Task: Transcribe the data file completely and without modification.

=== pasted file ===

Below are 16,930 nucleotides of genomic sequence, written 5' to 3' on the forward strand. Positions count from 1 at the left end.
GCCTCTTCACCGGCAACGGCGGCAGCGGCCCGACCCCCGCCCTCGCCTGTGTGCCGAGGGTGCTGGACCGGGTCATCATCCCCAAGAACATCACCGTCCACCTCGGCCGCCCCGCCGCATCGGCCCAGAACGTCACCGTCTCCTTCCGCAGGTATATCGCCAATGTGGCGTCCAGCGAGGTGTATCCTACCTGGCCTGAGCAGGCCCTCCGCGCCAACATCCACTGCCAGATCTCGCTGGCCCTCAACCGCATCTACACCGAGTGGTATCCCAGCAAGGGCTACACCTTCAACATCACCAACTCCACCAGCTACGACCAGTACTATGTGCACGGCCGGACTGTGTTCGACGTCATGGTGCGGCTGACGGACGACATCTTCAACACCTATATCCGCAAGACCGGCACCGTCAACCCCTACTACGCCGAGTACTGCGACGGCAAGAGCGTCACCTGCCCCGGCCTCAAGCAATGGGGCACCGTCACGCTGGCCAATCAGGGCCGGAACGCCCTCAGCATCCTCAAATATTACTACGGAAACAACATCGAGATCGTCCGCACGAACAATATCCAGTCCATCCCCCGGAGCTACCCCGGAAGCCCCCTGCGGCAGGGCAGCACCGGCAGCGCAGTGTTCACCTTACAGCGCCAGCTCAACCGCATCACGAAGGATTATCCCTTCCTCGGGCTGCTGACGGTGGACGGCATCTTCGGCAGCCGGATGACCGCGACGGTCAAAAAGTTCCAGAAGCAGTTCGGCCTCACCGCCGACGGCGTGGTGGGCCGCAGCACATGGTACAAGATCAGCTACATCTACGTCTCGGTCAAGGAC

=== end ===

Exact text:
Below are 16,930 nucleotides of genomic sequence, written 5' to 3' on the forward strand. Positions count from 1 at the left end.
GCCTCTTCACCGGCAACGGCGGCAGCGGCCCGACCCCCGCCCTCGCCTGTGTGCCGAGGGTGCTGGACCGGGTCATCATCCCCAAGAACATCACCGTCCACCTCGGCCGCCCCGCCGCATCGGCCCAGAACGTCACCGTCTCCTTCCGCAGGTATATCGCCAATGTGGCGTCCAGCGAGGTGTATCCTACCTGGCCTGAGCAGGCCCTCCGCGCCAACATCCACTGCCAGATCTCGCTGGCCCTCAACCGCATCTACACCGAGTGGTATCCCAGCAAGGGCTACACCTTCAACATCACCAACTCCACCAGCTACGACCAGTACTATGTGCACGGCCGGACTGTGTTCGACGTCATGGTGCGGCTGACGGACGACATCTTCAACACCTATATCCGCAAGACCGGCACCGTCAACCCCTACTACGCCGAGTACTGCGACGGCAAGAGCGTCACCTGCCCCGGCCTCAAGCAATGGGGCACCGTCACGCTGGCCAATCAGGGCCGGAACGCCCTCAGCATCCTCAAATATTACTACGGAAACAACATCGAGATCGTCCGCACGAACAATATCCAGTCCATCCCCCGGAGCTACCCCGGAAGCCCCCTGCGGCAGGGCAGCACCGGCAGCGCAGTGTTCACCTTACAGCGCCAGCTCAACCGCATCACGAAGGATTATCCCTTCCTCGGGCTGCTGACGGTGGACGGCATCTTCGGCAGCCGGATGACCGCGACGGTCAAAAAGTTCCAGAAGCAGTTCGGCCTCACCGCCGACGGCGTGGTGGGCCGCAGCACATGGTACAAGATCAGCTACATCTACGTCTCGGTCAAGGAC